Woohoo! (and D'oh!)

A project log for NFC Bose Wave Player

An NFC-enabled music player designed for kids to be able to pick their songs, built the hardest way possible

gilphilbertgilphilbert 07/22/2021 at 06:200 Comments

It's been an eventful week on this project. Where do I begin?


Well, this one is a positive one (I guess...). I discovered a couple of slight bugs in the button firmware that had me pulling my hair out for two days. Fortunately my hair is fairly short, so the damage is minimal. It turned out that depressing a button wasn't being debounced at all - and worse, the button being sent was out by one (so you would see the last button pressed - always lagging by one button). After virtually rewriting the code I discovered I'd made a couple of small errors - one in my firmware and one in the ESP code. Long story short, that's all fixed - so the good news is that I believe the button firmware is now complete!

Hindsight Is A Beautiful Thing

While waiting for the power supply components to arrive in the mail, I fitted the ATtiny with the button firmware into the front panel. No suspense here - it didn't work. Then I tried the NFC reader - and that didn't work either. After some investigation, one will work at a time - but not both together. Obviously I assumed my code was to blame, but apparently that's not it. For some reason, the PN532 and the ESP32 aren't best friends. The PN532 will not share the I2C bus with any other device when connected to an ESP32 - this seems to be a known issue across multiple drivers. I haven't dug into it (since it seems a little pointless to do so), but that's how it is. So, this means my new set of PCBs coming in the mail are already doomed - they're based on a shared I2C bus which is now dead in the water.

Of course, if I had prototyped the whole thing together, this wouldn't have happened. Regardless, the PN532 does play nice on the SPI bus. Well, it didn't, but I made some changes to the driver to maintain SPI settings on a shared bus and now it works fine with the SD card and display on the same SPI bus. Now I will need to make a few changes as some SPI pins are missing on the connector between the main board and the front board - so both boards will need to be changed to swap from I2C to SPI.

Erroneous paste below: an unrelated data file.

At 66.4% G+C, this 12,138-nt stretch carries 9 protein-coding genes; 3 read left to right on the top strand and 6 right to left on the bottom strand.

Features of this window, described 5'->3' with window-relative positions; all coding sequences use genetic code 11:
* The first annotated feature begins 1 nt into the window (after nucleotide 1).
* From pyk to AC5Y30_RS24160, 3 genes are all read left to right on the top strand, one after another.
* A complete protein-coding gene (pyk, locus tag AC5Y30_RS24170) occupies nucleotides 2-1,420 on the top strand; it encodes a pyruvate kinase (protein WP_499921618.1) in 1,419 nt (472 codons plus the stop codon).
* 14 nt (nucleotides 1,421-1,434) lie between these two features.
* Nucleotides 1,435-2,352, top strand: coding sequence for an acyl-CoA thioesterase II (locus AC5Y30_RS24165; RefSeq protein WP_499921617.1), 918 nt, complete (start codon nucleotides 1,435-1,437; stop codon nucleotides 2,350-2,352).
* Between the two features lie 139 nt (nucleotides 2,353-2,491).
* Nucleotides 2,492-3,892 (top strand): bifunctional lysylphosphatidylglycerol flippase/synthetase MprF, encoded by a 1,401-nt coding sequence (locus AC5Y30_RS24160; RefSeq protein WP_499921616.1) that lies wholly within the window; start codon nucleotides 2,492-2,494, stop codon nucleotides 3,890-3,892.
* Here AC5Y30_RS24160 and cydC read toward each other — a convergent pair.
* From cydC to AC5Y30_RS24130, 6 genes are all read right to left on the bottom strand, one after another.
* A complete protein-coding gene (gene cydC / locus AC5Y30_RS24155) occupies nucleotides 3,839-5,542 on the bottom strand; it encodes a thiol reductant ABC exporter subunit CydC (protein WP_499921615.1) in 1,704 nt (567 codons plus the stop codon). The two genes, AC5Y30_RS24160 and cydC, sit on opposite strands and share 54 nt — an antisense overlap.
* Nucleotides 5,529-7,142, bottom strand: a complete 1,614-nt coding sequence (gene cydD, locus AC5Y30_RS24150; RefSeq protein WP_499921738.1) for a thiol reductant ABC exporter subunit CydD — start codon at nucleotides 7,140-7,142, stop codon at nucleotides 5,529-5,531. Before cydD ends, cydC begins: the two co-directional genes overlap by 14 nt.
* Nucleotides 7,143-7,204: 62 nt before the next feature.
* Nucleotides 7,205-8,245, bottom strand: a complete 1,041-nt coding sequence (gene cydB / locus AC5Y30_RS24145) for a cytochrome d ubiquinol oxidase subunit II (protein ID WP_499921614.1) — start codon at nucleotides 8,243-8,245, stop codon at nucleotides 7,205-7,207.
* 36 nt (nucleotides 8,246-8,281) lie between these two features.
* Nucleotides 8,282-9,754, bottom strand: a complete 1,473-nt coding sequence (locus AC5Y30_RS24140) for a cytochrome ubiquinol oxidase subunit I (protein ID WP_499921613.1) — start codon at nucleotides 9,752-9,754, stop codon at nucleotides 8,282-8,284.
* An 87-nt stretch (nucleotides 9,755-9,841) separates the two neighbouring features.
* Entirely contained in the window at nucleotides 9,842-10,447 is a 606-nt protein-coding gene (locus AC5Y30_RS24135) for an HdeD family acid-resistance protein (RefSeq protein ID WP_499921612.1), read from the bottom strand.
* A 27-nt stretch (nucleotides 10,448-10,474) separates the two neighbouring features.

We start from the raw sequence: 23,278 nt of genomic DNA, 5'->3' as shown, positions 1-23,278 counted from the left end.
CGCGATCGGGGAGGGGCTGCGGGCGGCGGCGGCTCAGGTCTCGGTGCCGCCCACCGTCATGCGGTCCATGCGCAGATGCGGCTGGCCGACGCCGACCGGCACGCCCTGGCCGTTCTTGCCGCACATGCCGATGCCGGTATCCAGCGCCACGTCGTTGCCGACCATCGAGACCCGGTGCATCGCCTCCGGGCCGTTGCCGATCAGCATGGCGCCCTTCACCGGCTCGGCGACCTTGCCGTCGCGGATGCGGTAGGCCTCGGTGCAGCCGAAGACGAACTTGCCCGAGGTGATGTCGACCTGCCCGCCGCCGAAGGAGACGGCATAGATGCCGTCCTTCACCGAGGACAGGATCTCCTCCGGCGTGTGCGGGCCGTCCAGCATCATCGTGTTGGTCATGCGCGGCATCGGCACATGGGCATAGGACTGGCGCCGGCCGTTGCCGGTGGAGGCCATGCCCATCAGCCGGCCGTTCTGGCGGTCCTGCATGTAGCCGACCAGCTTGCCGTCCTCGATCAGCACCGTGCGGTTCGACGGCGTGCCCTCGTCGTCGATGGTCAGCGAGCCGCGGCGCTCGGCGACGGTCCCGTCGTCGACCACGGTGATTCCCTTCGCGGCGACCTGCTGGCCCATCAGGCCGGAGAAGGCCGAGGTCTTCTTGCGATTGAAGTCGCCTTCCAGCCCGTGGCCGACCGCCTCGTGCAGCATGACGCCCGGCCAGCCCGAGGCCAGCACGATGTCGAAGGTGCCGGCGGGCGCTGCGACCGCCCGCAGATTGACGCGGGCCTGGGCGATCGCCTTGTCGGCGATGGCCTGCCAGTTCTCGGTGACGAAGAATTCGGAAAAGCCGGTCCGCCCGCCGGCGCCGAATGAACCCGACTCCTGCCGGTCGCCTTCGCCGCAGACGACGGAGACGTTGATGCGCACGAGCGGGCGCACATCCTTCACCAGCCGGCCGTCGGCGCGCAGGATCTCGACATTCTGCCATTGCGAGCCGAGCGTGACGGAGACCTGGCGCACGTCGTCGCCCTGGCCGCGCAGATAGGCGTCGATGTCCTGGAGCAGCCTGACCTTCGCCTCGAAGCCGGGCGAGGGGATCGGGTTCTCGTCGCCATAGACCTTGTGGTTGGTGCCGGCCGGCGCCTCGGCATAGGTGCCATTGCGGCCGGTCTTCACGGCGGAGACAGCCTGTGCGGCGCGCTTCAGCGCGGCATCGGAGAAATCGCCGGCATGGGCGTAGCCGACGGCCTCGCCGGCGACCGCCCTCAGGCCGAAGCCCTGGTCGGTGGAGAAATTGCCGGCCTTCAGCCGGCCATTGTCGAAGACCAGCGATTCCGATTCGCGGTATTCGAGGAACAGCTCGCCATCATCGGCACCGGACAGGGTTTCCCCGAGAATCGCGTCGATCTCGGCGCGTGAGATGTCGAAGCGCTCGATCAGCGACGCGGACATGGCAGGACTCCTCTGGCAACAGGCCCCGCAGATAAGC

Sound from the DAC, at last!

Let's silver-lining this thing then. Once the new boards arrived, even knowing they wouldn't be final, I soldered up the new boards. I was going to check every section of this before I order any more PCBs. I started with the DAC section, since I was waiting for the power supply components to arrive in the mail. This has caused me headaches previously so I thought I'd give it a go again - it would be much nicer to use my own PCM5102A design instead of an off-the-shelf component. After wiring everything to my previous prototype and powering it on... I got sound first time! This is great news.

We Have Power

That's right, the final set of components arrived in the mail today and I assembled my faulty board. Well, mostly, anyway. The power section, ESP32 and PCM5102A are all assembled. I fired it up, measured all the voltages and it looks great. This was true last time, yet the thing failed miserably, so I connected to the ESP32 and loaded some firmware to simply play all the songs from the SD card through the DAC. I powered it up, popped on my headphones and... silence. Oh, no - not again. Then I realized that the XSMT (soft mute) of the PCM5102A needs to be pulled high... just maybe. A quick firmware change and... nothing. But why isn't it working? I grabbed my multimeter. Amazingly, the pin on the ESP32 wasn't soldered - it was missing on this one pin! I soldered it quickly, plugged the cable into the wall... and nothing. Oh, come on! Then I realized: in my haste, I hadn't reconnected the other end of the power cable to the PCB. I plugged it in and... glorious sound! No static, nothing!

Looks like I can order my final set of boards. Again...